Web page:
Remember, this is just an overview of the ingredients I used and why. For the full recipe please scroll down to the bottom of the post!
How to Make Oreo Frosting
- Cream together the butter and cream cheese until smooth and combined, then gradually stir in the powdered sugar.
- Add the salt and vanilla and stir to combine.
- Stir in the Oreo cookie crumbs, then use as desired. Traditionally this will be by swirling on a dozen cupcakes or smoothly spreading over a cake, but you’ll receive absolutely no judgement from me if you just enjoy it by the spoonful.
SAM’S TIP: I find that it’s easiest to fill my piping bag (when I’m baking alone, anyway!) by placing it in a large glass or cup and folding the top of the bag over the edge of the cup. I demonstrate this in my video below, if you’d like to watch this process!
Frequently Asked Questions
Sure! Obviously the flavor of the frosting will change with the flavor of your cookies, but feel free to experiment! Mint, birthday cake, peanut butter, or even lemon Oreos would be tasty. Or you could use homemade Oreos instead (disclosure: I have not yet tried this but have been wanting to, let me know if you do! I would think you could use the shells without the filling!)!
Using the correct type of cream cheese (full-fat, brick-style) and proper amount of sugar are critical for the right texture here. Your Oreo frosting should be sturdy if you follow the recipe.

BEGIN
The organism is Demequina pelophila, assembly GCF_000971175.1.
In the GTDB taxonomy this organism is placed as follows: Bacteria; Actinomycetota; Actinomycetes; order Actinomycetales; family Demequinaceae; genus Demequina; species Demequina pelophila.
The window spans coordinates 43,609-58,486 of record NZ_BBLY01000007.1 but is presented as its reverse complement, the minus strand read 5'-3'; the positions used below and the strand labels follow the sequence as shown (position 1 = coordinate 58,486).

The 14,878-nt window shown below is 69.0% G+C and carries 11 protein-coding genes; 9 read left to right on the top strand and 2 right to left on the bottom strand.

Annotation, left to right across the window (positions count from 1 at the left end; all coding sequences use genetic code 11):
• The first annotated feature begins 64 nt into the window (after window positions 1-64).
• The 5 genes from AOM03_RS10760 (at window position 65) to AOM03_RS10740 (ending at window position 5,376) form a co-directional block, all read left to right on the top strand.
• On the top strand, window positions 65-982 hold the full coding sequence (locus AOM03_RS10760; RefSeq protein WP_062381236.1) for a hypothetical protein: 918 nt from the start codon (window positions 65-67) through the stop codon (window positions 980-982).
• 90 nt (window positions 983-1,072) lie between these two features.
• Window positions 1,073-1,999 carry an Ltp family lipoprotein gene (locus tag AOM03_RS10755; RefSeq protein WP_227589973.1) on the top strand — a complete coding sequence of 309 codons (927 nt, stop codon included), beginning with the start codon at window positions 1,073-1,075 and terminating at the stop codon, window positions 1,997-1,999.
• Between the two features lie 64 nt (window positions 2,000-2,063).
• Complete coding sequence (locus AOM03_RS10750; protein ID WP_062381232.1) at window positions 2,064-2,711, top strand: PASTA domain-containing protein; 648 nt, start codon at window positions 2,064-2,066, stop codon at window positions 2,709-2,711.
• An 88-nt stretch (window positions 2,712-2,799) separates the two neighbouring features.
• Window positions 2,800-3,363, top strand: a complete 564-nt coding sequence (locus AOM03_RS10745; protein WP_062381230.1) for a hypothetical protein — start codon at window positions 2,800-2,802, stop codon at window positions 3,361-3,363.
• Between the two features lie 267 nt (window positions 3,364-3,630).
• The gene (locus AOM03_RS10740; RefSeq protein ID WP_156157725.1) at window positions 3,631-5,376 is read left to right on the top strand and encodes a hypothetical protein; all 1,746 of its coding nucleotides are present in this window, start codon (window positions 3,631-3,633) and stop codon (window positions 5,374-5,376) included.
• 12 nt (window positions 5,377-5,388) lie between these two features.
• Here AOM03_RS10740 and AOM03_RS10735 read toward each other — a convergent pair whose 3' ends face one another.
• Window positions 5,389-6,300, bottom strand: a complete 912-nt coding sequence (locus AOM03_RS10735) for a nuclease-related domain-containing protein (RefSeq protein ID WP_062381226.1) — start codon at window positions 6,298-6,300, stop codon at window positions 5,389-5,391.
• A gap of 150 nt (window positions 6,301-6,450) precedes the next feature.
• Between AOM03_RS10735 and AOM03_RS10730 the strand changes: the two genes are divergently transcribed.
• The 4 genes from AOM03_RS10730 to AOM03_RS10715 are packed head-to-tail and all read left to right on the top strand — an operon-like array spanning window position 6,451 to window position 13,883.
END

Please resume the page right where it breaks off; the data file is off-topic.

If you did follow the recipe and your frosting is still runny, the cream cheese may have just gotten too warm. Pop the bowl in the fridge for a few minutes to chill it a bit.
How do you plan to use this cookies & cream frosting in your baking? Maybe try it over my new chocolate zucchini cake?
Let’s bake together! I’ll be walking you through all the steps in my written recipe and video below! If you try this recipe, be sure to tag me on Instagram, and you can also find me on YouTube and Facebook
- Ateco 848 tip this is what I used in the photos
- Combine butter and cream cheese in a large mixing bowl and use an electric mixer to beat until smooth and creamy. Gradually add powdered sugar, stirring until completely combined.¾ cup (170 g) unsalted butter, 4 oz (113 g) cream cheese, 3 ½ cups (438 g) powdered sugar
- Stir in vanilla extract and salt.½ teaspoon vanilla extract, ⅛ teaspoon salt
- Add Oreo cookie crumbs and stir in until completely combined. Use as desired.6 (70 g) Oreo cookies
YieldRecipe makes enough frosting to generously cover 12 cupcakes or one 2-layer round 8” or 9” cake or one 13×9 cake.
Storing/Making in advanceStore frosting in an airtight container in the refrigerator for up to 5 days. Let sit at room temperature until softened enough to stir, then stir well before using. Once applied to a cake or cupcake, frosting can sit out at room temperature for up to a day but otherwise should be kept refrigerated.
Nutritional information is based on third-party calculations and should be considered an estimate only. Actual nutritional content will vary based upon brands used, measuring methods, cooking method, portion sizes, and more.